Donald Trump thinks the Women's March is about celebrating him
From claiming to invent the word "fake" to “being, like, really smart”, Donald Trump may already have a reputation as the most deluded president in history, but this weekend, it’s fair to say that he managed to take it to whole new levels.
Ahead of the 2018 Women’s March, as women and men all across America prepared their placards, ready to take to the streets and demand better from their government, Trump showed that his notorious Twitter habit wasn’t going to wane anytime soon, posting: “Beautiful weather all over our great country, a perfect day for all Women to March."
Now, politicians are known for putting a positive spin on bad press but he then went one better, appearing to imply that the point of the March was to celebrate his actions as President, telling women to: "Get out there now to celebrate the historic milestones and unprecedented economic success and wealth creation that has taken place over the last 12 months. Lowest female unemployment in 18 years!"
Errrr, there’s just one problem here, Don: the Women’s March was created, in a large part, in protest against to your own policies, bills and p***y-grabbing attitudes. No, this wasn’t a celebration, but hundreds of thousands of women joining together to express their dismay at you. The tweet also comes at a time when Trump's approval rating with women is in freefall. In February 2017, it stood at 38 per cent. It now stands at 33 per cent.
Funnily enough, it didn’t take the internet long to catch on to this unashamed bit of irony, either.
First, let’s all take a moment to appreciate this genius, who apparently saw all of this coming:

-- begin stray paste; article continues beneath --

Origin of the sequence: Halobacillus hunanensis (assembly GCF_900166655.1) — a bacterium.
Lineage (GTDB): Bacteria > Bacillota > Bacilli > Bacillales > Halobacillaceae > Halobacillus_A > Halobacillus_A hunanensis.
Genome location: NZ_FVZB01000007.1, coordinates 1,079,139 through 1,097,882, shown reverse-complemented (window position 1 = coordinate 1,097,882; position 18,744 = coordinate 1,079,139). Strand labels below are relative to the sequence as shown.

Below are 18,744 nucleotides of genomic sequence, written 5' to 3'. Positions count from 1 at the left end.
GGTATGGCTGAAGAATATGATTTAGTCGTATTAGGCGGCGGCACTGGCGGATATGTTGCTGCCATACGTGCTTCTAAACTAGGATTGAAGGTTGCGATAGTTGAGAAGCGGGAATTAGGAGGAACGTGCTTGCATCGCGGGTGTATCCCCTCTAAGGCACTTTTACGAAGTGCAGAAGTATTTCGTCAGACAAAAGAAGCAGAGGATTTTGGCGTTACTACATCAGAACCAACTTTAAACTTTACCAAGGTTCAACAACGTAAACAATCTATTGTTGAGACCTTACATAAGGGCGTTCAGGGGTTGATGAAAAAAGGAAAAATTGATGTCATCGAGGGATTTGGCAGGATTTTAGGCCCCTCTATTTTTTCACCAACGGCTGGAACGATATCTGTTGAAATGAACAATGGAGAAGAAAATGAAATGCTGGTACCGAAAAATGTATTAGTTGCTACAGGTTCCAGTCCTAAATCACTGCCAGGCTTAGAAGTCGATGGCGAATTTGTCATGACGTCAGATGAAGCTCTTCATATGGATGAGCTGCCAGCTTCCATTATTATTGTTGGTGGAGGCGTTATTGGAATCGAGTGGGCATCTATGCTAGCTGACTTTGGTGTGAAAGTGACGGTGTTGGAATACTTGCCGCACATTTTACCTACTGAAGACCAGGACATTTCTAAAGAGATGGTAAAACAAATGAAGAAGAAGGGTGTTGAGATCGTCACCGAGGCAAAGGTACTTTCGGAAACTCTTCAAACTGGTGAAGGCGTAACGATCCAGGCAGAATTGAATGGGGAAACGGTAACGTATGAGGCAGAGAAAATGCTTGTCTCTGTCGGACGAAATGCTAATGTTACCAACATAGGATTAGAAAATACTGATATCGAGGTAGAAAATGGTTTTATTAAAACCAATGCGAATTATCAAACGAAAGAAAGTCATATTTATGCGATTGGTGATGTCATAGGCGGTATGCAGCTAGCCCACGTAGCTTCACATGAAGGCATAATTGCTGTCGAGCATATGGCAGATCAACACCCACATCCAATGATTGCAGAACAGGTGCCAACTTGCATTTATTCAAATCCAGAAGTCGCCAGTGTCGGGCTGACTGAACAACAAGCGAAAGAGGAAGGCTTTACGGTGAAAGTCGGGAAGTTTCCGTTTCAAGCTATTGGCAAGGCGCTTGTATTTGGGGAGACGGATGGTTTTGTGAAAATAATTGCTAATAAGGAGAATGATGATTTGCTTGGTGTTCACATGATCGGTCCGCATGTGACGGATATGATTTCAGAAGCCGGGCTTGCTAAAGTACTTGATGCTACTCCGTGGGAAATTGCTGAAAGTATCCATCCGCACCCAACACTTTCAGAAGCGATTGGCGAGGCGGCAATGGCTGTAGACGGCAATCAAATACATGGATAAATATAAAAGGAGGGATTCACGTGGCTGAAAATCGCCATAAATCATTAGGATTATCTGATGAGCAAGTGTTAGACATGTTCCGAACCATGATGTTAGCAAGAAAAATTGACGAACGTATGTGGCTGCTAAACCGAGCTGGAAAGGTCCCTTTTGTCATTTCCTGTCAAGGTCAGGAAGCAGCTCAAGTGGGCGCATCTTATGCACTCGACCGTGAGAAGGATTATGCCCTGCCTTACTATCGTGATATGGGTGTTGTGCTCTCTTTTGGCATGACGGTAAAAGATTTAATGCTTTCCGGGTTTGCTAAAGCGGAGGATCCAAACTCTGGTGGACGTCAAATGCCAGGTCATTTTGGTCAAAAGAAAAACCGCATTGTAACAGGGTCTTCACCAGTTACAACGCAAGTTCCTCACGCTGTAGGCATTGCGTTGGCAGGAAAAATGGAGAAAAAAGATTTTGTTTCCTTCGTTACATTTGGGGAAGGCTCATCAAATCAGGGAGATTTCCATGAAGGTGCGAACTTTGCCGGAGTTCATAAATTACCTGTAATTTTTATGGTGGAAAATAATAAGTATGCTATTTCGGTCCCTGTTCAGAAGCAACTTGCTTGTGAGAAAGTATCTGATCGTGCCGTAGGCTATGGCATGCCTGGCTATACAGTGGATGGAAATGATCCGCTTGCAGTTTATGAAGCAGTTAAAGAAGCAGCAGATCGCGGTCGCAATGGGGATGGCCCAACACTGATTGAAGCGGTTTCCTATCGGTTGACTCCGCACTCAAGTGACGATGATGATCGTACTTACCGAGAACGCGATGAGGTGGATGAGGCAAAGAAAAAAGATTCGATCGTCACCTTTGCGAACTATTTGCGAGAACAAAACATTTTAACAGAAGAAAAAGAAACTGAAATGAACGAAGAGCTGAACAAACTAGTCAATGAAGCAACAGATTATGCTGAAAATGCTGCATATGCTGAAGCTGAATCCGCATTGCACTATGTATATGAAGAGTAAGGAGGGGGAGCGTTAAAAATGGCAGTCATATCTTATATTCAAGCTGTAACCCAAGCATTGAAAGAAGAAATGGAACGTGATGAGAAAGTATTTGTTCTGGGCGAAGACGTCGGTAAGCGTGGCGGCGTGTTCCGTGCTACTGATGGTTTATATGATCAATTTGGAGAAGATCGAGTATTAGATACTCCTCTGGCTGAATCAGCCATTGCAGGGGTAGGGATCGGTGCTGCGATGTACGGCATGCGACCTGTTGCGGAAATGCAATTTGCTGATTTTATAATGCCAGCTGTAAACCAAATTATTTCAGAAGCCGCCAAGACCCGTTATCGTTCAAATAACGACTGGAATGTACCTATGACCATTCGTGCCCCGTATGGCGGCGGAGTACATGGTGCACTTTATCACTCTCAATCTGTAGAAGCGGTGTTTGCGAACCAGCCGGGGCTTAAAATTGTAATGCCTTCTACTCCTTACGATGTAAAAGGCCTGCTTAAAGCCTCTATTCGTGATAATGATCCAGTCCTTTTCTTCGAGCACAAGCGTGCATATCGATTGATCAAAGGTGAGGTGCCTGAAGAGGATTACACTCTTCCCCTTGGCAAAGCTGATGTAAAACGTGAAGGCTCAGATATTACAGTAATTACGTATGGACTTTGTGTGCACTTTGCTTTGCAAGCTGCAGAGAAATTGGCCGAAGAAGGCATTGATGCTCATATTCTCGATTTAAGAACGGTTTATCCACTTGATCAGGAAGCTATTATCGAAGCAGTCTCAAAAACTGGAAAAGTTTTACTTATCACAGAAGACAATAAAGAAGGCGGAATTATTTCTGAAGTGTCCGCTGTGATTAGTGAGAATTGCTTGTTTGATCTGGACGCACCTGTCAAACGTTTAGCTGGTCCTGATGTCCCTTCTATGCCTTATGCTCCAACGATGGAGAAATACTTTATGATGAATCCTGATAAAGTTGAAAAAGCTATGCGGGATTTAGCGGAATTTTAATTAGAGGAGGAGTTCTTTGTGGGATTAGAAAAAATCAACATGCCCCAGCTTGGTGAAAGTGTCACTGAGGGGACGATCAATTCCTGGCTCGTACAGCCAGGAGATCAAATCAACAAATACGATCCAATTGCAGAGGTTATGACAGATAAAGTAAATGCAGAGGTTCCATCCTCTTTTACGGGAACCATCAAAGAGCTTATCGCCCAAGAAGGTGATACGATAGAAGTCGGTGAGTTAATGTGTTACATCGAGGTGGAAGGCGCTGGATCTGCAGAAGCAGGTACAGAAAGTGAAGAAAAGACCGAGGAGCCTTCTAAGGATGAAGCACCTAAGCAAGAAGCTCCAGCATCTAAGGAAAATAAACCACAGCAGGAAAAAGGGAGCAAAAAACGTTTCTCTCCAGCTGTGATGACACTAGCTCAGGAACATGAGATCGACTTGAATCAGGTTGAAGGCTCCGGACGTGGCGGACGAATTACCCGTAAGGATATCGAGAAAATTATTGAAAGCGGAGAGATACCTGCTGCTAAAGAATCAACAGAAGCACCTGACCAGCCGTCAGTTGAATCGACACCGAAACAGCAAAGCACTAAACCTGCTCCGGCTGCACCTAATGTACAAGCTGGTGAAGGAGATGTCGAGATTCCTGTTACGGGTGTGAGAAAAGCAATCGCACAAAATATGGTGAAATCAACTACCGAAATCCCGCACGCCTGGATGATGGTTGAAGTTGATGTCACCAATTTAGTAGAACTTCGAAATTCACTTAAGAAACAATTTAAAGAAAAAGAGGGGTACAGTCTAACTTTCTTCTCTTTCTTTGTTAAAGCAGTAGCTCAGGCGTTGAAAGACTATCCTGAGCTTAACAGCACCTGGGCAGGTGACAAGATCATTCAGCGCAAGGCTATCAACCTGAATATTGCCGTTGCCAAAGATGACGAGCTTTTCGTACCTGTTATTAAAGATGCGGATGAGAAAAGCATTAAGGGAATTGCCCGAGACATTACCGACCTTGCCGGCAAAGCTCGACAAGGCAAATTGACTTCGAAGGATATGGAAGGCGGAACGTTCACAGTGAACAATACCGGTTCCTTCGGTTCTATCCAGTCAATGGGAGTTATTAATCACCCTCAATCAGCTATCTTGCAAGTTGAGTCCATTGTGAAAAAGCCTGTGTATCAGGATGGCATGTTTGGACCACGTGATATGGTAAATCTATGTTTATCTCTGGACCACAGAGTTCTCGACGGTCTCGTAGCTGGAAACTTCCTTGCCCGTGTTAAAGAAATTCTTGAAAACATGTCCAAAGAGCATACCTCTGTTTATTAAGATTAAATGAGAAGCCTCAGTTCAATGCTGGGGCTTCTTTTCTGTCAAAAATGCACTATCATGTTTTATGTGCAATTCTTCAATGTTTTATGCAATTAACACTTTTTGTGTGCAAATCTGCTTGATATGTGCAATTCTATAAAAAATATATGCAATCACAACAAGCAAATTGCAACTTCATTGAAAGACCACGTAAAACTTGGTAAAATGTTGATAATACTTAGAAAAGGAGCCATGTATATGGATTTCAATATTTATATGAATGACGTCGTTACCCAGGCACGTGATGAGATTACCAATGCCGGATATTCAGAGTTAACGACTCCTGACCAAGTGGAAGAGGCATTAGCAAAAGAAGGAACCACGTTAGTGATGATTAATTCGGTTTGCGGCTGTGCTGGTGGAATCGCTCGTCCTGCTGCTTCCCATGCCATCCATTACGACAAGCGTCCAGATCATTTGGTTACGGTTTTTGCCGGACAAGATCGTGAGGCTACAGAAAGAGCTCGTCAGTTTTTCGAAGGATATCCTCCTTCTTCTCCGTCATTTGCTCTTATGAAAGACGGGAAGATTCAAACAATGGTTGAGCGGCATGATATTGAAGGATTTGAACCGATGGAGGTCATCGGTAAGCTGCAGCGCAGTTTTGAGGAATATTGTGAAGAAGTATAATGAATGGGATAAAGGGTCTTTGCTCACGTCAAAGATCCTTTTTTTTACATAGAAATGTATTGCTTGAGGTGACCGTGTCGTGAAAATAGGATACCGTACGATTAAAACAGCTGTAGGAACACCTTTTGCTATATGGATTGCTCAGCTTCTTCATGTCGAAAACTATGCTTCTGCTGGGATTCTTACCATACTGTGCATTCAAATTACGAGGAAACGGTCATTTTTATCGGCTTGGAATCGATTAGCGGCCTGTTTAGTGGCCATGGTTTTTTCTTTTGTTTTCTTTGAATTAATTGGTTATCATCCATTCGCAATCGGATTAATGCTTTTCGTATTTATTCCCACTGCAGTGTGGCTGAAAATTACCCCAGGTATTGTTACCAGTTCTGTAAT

Nancy Sinatra didn't need 140 characters to make her feelings heard:
And a few other highlights, too:
And I’m willing to bet that even if the weather wasn’t beautiful, they’d still be out there. Oh wait, Alaska already proved that:
It is estimated that 100,000 protesters turned out in New York City alone, with a further 300,000 marching in Los Angeles. There were also sister rallies across Europe and Asia. The marches also attracted a number of celebrity speakers, including Scarlett Johansson, Eva Longoria and Natalie Portman, the last of whom addressed the crowd to speak about the need for women to make themselves heard.
But Trump’s belief that his “achievements” were being celebrated seems even more absurd when you look at his track record on women’s issues, which leaves a lot to be desired. In his first year in office, Trump has redacted the Fair Pay and Workplaces Order, which was designed to ensure companies observe pay transparency, banned transgender people from joining the military and unsuccessfully endorsed Roy Moore in the Alabama US Senate election, despite claims of sexual harassment and child molestation.
He has also put forward a budget proposal that specifically withholds funds from Planned Parenthood and any health provider that provides abortions, unless there is a danger to the mother’s life, or the pregnancy is a result of rape or incest. Just to clarify, abortion is perfectly legal in every US state. Similarly, in restoring the Global Gag order, which prevents any international organisations that offer abortions from receiving federal funding, it is estimated that more than two million women worldwide will miss out on sexual and reproductive health services.
Between the erosion of women's rights, the threat to women's healthcare, and the public support given to men accused to sexual assault, it's fair to say that it isn't an easy or a reassuring time to be a woman in the United States. The fact is that the Women's March was only organised last year as a quickly put-together reaction to Trump’s becoming President and fear of what this means for women; that there has even been a second year at all says that, if anything, women are less sure than ever. So yes, Donald, you can take some kind of credit for the fact that thousands of women are marching across the United States. But no, it’s probably not the kind you’d want to.